InD: That's exactly how it comes across and that's what I remember thinking. Someone recommended me the book so I read it and I'm realizing that I don't like her but I understand her and that's a huge thing and one of my pet peeves that I need to understand why the characters are doing what they're doing because stupid if you don't understand why they're doing it and you do that incredibly well throughout the series. Usually if you don't like the character you're probably not going to pick up the next book but with her character she was so compelling because you totally understood the way she was the way she was and that makes all the difference. It is like you say you have imbued her the reason that makes us understand and makes her such a rich character. I can see that through the books she learns, and she grows and we get to follow that path which is an absolute joy.

LE: I think the character should sustain and grow and in the books. Now I'm working on nine and we're going up to 12 and some of the characters will get a spin-off, like federal agent Trent Lake has a book.

InD:  Oh that's great! I love Trent.

LE:  I tell you what, I got some angry messages when I sent him off at the end of the book where he went off to Seattle. There was a lot of Team Trent versus Sean.

InD:  I totally understood and I don't know if because I'm like you I had read so many books especially in mystery but I totally understand this that this was needed for the further progression of the story that you are telling but at the same time the minute that happened I thought that you have to do a standalone for Trent.

LE: I know. I love Trent so much but you can't have someone whose entire existence is a secret of who they are when someone is pathologically incapable of stopping asking questions. As much as Trent was falling in love with Alice and she was a little bit with him, it would never work. “Heart of Fire” really illustrates that because he was always asking “Why are you doing this?” and “Where were you?” Whereas Sean just says, “You just walked out of a burning building. That was amazing.” I don't know but I love Trent and I'm happy that he's going to get his own standalone.

InD: That’s exciting. What will happen with him?

LE: He’ll get his own perfect match. He's not going to be able to stay away from weird women with magic. I will say that.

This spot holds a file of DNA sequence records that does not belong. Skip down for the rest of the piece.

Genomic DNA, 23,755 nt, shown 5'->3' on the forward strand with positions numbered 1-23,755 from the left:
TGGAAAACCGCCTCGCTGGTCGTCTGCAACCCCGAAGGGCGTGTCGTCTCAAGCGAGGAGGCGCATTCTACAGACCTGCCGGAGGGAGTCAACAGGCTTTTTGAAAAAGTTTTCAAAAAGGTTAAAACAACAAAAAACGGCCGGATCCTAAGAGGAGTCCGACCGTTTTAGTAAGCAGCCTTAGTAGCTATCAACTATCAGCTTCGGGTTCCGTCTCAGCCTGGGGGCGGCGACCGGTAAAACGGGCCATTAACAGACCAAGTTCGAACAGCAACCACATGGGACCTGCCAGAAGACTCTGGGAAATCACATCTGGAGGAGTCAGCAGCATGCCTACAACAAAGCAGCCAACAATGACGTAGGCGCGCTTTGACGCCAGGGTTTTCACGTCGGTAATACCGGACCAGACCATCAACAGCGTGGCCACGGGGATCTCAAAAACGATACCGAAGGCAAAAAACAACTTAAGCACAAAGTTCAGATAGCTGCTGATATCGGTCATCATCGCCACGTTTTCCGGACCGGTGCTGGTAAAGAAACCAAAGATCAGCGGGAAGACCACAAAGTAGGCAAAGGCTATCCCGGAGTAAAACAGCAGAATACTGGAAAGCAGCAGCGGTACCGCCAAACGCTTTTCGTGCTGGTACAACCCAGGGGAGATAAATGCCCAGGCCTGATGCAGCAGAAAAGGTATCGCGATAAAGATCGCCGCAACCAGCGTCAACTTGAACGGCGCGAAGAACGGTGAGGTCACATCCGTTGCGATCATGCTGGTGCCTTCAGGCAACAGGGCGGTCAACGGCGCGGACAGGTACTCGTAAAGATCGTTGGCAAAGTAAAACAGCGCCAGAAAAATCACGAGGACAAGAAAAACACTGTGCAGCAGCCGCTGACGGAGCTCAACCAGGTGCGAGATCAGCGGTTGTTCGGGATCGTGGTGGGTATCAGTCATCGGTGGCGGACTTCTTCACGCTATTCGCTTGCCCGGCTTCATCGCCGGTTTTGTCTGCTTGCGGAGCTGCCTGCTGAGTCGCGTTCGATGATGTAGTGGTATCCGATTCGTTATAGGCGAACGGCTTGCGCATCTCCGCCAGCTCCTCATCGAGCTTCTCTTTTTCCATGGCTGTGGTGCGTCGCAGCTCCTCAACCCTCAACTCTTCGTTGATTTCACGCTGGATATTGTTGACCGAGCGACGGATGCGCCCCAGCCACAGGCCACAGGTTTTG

InD: That is another realization as I was reading your books that I was surprised at how well you have done with the secondary characters that you could take off and do a book with because people really follow those characters because they were so well developed when you fleshed out with her even though they are secondary characters. Of course is one that I would really love if you start a serious with but you could do it with Arkady and Charles is one that you haven't given us the motivations behind but he is so intriguing that you could do one on him. That is a gift in and of itself. You have invested in so many secondary characters that there is enough that you want to learn more.

LE: I get a lot of requests for books about Malcolm and Carly. I actually have the beginnings of a Carly book so that will happen. The Carly one I'm excited about because she's going to go back and live in New Orleans and there is a second chance romance for her in that one. Trent deserves his happiness. I love Trent so much and I knew so much about him from the very beginning but the really was not a way to work it in. So for instance he is the only person in his family who is not a convicted felon. There was no place for me to work that in so he has to get his own book or two. Like why is Trent a human lie detector? How can he tell when Alice is always lying when no one else can? Part of it is he is the black sheep of the family. He's the only one who is not a felon so growing up in that type of environment he had to develop his own sense of truth and lies to survive. I love him and actually honestly I like him better than Sean. But I couldn't have Alice with Trent; it just wouldn't make any sense.